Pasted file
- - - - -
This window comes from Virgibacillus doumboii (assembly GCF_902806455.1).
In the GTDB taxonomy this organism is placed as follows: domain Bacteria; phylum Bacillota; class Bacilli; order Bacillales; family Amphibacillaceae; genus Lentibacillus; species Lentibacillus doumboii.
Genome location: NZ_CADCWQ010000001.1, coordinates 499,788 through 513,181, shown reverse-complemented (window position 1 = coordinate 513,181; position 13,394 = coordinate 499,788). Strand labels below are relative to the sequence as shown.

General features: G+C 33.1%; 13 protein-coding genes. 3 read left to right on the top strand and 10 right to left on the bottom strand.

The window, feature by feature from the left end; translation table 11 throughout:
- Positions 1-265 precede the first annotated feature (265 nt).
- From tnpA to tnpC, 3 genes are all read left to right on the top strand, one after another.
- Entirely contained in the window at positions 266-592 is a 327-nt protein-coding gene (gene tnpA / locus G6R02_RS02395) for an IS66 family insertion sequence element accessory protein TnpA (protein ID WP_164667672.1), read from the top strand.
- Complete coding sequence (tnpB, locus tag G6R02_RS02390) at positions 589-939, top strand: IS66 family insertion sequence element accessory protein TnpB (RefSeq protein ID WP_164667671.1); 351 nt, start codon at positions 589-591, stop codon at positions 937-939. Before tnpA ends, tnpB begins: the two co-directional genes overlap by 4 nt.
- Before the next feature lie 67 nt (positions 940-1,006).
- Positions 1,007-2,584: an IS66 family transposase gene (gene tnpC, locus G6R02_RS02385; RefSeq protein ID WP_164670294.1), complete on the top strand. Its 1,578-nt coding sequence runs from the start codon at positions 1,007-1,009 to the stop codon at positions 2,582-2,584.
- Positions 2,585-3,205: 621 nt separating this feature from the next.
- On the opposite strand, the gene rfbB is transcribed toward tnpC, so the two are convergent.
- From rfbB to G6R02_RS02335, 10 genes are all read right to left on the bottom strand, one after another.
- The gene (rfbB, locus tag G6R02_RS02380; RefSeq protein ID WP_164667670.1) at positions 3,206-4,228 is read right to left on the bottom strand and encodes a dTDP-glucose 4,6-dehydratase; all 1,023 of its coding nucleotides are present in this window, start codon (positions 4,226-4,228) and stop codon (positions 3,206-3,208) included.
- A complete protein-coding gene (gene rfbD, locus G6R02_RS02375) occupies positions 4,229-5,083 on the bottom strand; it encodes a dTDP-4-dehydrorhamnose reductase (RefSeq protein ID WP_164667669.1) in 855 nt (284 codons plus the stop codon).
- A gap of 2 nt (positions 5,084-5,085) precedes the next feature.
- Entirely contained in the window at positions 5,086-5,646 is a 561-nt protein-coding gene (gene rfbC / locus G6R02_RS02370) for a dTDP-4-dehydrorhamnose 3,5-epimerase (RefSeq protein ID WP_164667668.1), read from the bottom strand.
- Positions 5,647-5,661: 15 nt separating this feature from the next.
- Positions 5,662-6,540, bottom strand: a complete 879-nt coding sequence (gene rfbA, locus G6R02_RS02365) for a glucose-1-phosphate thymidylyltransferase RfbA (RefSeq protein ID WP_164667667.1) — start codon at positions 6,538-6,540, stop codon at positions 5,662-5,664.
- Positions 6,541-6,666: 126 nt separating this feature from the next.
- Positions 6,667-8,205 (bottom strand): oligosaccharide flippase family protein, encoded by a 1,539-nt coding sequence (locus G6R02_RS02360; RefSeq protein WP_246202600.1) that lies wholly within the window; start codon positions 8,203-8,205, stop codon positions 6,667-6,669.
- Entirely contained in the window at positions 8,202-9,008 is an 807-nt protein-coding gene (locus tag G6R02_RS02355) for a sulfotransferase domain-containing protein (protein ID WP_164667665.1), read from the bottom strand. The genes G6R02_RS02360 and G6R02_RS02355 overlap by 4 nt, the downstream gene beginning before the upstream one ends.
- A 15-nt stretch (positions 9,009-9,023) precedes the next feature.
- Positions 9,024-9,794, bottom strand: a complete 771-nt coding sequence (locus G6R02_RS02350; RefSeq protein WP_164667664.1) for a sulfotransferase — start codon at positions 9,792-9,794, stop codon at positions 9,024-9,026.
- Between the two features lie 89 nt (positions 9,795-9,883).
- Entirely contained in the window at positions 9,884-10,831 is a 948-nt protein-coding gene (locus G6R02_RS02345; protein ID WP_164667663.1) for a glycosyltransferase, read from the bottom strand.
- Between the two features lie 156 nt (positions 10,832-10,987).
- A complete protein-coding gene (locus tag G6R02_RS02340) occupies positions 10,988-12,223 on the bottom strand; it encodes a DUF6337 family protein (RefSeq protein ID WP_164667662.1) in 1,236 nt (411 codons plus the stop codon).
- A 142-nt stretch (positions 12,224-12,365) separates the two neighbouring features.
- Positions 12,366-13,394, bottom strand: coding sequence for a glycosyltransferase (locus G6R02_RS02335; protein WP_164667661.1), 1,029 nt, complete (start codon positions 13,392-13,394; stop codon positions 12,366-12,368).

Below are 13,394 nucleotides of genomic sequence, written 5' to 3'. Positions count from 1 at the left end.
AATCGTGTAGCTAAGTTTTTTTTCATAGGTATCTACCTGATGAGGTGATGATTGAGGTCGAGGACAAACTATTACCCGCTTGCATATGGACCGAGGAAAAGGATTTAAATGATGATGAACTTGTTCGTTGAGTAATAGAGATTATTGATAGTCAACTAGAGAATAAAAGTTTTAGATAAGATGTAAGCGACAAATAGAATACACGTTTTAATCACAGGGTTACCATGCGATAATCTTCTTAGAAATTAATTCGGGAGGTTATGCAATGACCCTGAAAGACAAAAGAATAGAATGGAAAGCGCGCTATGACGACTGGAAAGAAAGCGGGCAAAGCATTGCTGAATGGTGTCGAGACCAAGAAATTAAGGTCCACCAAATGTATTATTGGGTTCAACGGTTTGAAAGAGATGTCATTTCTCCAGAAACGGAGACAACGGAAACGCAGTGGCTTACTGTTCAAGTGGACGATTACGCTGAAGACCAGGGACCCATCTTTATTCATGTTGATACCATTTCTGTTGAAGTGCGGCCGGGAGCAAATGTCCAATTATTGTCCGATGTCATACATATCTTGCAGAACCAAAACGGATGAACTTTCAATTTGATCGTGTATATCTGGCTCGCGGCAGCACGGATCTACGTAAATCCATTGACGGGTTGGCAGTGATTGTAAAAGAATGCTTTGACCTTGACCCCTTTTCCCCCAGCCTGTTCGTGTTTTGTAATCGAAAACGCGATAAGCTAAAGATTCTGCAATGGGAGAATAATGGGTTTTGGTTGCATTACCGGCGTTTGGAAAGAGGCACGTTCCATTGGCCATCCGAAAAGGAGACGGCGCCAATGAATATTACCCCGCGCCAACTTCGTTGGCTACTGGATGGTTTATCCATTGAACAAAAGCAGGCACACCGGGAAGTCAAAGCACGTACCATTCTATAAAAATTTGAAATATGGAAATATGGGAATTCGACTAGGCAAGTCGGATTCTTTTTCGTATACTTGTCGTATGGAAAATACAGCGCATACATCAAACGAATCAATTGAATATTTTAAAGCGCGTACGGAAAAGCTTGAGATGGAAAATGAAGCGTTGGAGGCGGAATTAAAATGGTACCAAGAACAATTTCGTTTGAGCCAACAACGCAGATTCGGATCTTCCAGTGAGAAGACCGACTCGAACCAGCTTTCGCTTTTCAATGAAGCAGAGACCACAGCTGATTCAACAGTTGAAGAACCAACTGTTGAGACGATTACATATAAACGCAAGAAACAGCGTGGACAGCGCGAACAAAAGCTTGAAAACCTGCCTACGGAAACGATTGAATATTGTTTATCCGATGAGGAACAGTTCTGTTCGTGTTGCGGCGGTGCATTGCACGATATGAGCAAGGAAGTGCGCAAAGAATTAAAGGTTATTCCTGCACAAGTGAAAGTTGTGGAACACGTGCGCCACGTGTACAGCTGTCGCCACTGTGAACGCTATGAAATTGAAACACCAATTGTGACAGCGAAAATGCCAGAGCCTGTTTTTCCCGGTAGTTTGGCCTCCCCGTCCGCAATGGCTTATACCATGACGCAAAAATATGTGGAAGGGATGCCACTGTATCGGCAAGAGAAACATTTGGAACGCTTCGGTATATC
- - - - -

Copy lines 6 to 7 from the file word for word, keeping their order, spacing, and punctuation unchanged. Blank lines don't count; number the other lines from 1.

- Positions 1-265 precede the first annotated feature (265 nt).
- From tnpA to tnpC, 3 genes are all read left to right on the top strand, one after another.